It sounds like programs that haven’t yet made awards will be funding a much smaller fraction of proposals that otherwise would have been funded. I’m curious to know whether, in the next fiscal year (whether or not there is a fix to the sequester), NSF will work to fund this years’ backlog of excellent but unfunded proposals, or just ask everyone to resubmit for a new round. The latter would be a disproportionate burden on faculty members from PUIs, for whom mounting a single proposal is a often challenge at the institutional level.
I’m curious about the number of pre-proposal submissions this year as compared to January of 2012. Can you provide the submission data, perhaps broken down by each of the four clusters or are these data not yet allowed to be disclosed? Is the percentage of pre-proposals that will be invited to the full proposal stage likely to change from last year?
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Since you’re interested in feedback: could you do some posts for early stage researchers about how things work in DEB? For example, who are you as people — permanent NSF staff, visitors, or what? What does “DEB Science Staff” really mean? What are the various steps in the proposal process? What happens on a panel? The level of the writing has so far been aimed at those already established and used to interacting with DEB personnel. Since those of us who are grad students and post-docs have not had much (or any) direct interaction with NSF, we don’t necessarily know things you assume your readers do. (And don’t forget that your blog readers are probably skewed younger/early career.)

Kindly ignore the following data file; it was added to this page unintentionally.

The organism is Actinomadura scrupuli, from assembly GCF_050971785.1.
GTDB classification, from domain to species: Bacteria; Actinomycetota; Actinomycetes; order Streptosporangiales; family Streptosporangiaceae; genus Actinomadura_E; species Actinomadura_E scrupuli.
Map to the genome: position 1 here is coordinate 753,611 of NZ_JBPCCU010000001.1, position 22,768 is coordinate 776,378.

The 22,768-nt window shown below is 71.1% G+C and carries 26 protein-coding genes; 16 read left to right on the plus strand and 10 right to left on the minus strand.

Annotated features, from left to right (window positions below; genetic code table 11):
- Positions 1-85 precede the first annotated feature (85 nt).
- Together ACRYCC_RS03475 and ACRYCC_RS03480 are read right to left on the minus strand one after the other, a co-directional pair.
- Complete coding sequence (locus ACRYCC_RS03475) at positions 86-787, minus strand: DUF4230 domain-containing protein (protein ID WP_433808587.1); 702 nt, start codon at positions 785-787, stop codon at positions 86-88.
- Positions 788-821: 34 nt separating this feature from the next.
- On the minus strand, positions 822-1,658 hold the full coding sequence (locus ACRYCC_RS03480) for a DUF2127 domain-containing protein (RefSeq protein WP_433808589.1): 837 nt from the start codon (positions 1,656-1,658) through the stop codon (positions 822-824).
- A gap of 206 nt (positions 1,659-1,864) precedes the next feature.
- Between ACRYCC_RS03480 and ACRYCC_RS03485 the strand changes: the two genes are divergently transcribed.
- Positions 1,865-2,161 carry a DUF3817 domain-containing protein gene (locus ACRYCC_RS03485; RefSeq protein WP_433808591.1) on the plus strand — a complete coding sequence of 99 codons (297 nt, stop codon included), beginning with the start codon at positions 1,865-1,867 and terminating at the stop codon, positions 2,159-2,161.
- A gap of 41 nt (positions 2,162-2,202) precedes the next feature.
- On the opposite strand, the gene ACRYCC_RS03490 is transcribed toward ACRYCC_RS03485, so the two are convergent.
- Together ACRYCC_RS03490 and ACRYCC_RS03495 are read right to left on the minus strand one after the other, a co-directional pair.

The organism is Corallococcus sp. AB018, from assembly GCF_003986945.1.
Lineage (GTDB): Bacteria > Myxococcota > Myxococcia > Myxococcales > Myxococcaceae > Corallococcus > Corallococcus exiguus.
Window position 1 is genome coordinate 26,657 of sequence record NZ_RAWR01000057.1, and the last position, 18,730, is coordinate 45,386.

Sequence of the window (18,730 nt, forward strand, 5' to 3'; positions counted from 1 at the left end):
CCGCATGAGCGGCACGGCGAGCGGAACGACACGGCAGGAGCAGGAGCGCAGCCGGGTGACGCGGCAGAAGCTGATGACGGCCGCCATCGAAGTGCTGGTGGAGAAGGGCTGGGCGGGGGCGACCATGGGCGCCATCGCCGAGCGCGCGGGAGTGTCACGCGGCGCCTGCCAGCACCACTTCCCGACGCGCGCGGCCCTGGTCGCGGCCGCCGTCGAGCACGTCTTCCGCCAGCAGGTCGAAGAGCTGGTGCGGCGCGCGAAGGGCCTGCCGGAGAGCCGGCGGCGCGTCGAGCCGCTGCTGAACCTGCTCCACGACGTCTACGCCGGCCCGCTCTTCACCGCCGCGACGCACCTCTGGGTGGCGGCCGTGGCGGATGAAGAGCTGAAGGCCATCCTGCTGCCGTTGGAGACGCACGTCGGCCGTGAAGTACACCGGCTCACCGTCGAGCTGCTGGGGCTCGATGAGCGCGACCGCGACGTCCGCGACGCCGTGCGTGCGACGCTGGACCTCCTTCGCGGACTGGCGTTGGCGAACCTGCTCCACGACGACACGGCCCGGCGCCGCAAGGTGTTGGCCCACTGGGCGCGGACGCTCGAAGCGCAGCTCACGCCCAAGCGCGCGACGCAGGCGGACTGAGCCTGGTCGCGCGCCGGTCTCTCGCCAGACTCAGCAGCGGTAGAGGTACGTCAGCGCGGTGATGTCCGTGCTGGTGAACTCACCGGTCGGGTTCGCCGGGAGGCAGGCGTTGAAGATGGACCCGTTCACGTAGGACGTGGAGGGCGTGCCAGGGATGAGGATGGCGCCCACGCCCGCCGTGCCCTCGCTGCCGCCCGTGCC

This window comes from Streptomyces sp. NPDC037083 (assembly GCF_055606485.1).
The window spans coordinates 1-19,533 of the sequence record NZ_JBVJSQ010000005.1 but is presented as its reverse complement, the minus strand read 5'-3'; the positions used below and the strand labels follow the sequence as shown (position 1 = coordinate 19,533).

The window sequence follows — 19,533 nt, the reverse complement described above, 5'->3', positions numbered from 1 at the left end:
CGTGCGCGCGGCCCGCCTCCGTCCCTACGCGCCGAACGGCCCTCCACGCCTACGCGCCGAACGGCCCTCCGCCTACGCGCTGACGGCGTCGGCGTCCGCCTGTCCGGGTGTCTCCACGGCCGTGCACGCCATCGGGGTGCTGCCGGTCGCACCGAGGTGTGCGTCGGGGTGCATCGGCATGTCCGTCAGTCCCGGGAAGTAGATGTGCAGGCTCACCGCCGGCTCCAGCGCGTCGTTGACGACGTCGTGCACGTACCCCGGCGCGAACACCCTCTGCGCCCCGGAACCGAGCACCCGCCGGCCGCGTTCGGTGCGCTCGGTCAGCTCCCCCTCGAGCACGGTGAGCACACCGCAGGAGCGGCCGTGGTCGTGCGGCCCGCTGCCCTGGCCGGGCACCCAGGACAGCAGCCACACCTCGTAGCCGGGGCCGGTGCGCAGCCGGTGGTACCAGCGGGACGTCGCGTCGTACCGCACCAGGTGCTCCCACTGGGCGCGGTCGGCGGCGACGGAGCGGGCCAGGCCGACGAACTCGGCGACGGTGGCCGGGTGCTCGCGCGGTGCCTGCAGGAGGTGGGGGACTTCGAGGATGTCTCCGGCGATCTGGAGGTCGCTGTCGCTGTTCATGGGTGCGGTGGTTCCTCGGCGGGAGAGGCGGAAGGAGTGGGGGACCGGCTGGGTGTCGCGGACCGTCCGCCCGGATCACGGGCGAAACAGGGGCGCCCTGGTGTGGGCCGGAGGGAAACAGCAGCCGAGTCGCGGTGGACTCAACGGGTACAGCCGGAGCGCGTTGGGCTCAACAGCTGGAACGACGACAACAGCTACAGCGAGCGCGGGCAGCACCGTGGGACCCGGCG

As for the new pre-proposal process, here’s one of my concerns: say I’m a grad student and I want to write an NSF proposal with a potential post-doc advisor to fund a post-doc position for myself. Since it takes at least a year (am I right? I’m not exactly sure on this…) from pre-proposal to money-in-hand, that means that I need to have identified my post-doc advisor and begun working with him/her on a pre-proposal, say, 15 months in advance of starting a post-doc. Okay. But now most folks actually defend in late spring or early fall. Let’s say I defend in early fall and want to be able to start my post-doc right away. That means that if funding becomes available in January and I won’t be able to actually start on it until September, that I need to start collaborating on a pre-proposal 15+9=24 months before I defend. I don’t think it’s reasonable for a grad student to conceive of and put together a compelling post-doc project a full two years before graduating/defending.
Here’s another of my concerns: say I’m a woman (or a man) and I’d like to have a baby before I’m (or my partner is) too old to do so. If my due date happens to be in the fall, then it’s going to be very hard to put together a good pre-proposal. I’ll be a new parent at the due date. So I might try to put something together earlier. But I might be caught off-guard by a pre-term birth or pregnancy complications that make it impossible to work. So I’ll miss out on an entire year of funding possibility instead of just six months of possibility as was the case before.